It's no secret that I love the music phenomenon of EDM or electronic dance music, and it seems I'm not the only one with fans ranging from all ages across the globe its popularity only seems to be spreading. With so much new music and artists coming into the scene it's interesting to see how the music can be visually interpreted into music videos. I was lucky enough to catch up with music video director Kyle Padilla who just released the music video for Nicky Romero and Krewella's collaboration, "Legacy".
This video isn't your normal affair with just DJs, lights and the typical lasers. This video has a deeply emotive message attached to the story. A mother battling breast cancer and embarrassed by the effects chemotherapy has had on her. Fearful that she'll be shunned at work by her co-workers. Her son, a seemingly typical juvenile youth, who we believe at first is up to some pretty deep delinquent behavior only to learn that he is protecting his mother's feelings. The video is pretty heavy and heartfelt and was brought to life by Kyle Padilla who created the concept.
Kyle born and raised in Santa Monica, CA and graduated from USC film school is a commercial and music video director and has directed several videos for other artists including the dynamic EDM duo, Nervo. In fact, it was Nervo that introduce the director to Nicky Romero for one of their earlier music videos.
"Nicky Romero knew about me because I had directed his video with NERVO for “Like Home”. NERVO actually introduced me to Nicky since I had worked with them on another project, as well. So, Nicky wanted to use me again for Legacy and Ultra Music really liked my treatment so we made it happen."
I have always wondered who was behind the concept of a music video. Was it the artist, record label or the director? For the most part it's more than likely a collaboration with all three. With "Legacy" this was all Kyle's concept. I asked him about how he came up with with the storyline for "Legacy" and if he had any personal experiences that may have helped inspire him for the video.
"This was my concept. I came up with it a couple of years ago when a family member fell ill with cancer and the treatment never really changed. I knew how I wanted it to go for so long and label was into it. The concept developed over about a week I think, all the story elements just kind of came to me. I remember the big moment at the end clicked for me when I was on my way to school one day.
I was exiting the 10 freeway for USC and when I had the epiphany of how the video would end I shed a tear I think. I made the decision right then and there that I was going to make this video happen when the timing was right and the timing was perfect when Legacy came across my desk. Pitching it was just a matter of writing the treatment. The label and artists agreed that this was the video they wanted so we did it.
This was always a tricky video. I knew that some people wouldn’t get it, but I always meant for those who did get it to really be left with something special to take away. This is the most rewarding video that I have done to date because I know it has made a difference in at least a few people’s days and it has hopefully raised awareness for breast cancer and for awesome organizations like Locks of Love. Proud of my team."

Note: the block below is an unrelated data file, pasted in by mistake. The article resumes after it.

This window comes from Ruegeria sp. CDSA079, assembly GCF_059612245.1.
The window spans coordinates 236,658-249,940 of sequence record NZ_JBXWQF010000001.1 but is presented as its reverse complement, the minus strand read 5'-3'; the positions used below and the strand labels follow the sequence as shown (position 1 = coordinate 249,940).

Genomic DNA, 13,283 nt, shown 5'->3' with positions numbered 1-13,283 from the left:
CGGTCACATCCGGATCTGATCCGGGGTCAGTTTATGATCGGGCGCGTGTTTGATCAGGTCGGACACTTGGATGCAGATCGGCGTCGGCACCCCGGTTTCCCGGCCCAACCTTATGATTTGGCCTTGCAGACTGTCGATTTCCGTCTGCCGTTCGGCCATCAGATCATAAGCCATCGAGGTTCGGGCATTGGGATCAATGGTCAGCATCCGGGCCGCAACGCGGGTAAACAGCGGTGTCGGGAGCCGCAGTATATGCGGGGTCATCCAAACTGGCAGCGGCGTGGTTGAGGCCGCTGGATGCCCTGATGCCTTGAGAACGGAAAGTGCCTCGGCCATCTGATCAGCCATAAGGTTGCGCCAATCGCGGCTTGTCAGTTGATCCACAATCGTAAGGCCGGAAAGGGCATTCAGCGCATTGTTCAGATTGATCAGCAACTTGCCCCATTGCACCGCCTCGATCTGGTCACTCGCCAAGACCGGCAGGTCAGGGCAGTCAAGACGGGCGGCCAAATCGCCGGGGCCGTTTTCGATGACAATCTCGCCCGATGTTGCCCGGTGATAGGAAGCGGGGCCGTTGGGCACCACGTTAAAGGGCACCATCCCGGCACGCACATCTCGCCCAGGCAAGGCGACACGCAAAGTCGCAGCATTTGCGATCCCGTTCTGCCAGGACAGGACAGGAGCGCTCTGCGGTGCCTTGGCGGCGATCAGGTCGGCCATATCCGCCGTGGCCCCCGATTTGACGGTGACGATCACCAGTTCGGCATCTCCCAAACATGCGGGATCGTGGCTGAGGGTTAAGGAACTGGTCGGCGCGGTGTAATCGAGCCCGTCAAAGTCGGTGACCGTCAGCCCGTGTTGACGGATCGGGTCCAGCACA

I personally have been fortunate enough to shoot Krewella twice and it was a pleasure both times. I asked Kyle how his experience was directing Nicky Romero again along with the Krewella sisters, Jahan and Yasmine, for the first time.
"Their labels and management were all awesome to work with. I go way back to Like Home with Protocol Recordings, and it was fun getting to work with Ultra Music and Th3rd Brain Management for the first time. Nicky was great as usual and the girls were super down to earth. I’ve worked with some of the most beautiful women in dance music so I can’t complain."
For those of you wondering on the technical goodness behind the music video we can start with the ARRI Alexa. The entire video was shot using the ARRI. Kyle also had this to say about the shooting of the video.
"[The shoot] took a few days. One of the days we shot in front of the house that I grew up in. It was the most convenient place to destroy a car. I [also] use the best DP/Gaffer duo in the game. Philips Shum and Juan Sebastian Baron. Since I wanted to shoot this all at night, using a lot of lights, there was no way I could have lived without Philips and 'Sebas'."
As my last question to Kyle I wanted to know if he had any advice that he could share with any prospective directors or videographers who want to work in the ever growing EDM industry.
"Just hustle. Protect your reputation. Try not to burn any bridges. Do good work. Have mentors. Surround yourself with people who are better than you. Don’t be too proud take out the trash when you’re just starting out. Hustle some more. Take advantage of your resources. Enjoy the ride."
You can see the full behind the scenes coverage of "Legacy" in the video below:
If you want to check out some more of Kyle's work you can find him at the following:
Kyle Padilla's Website
Kyle Padilla's Facebook Page
Kyle Padilla's Vimeo
Also if you're an inspiring EDM photographer or videographer and want to share your photos, videos, stories and experiences join us at EDM Photographers and EDM Filmmakers.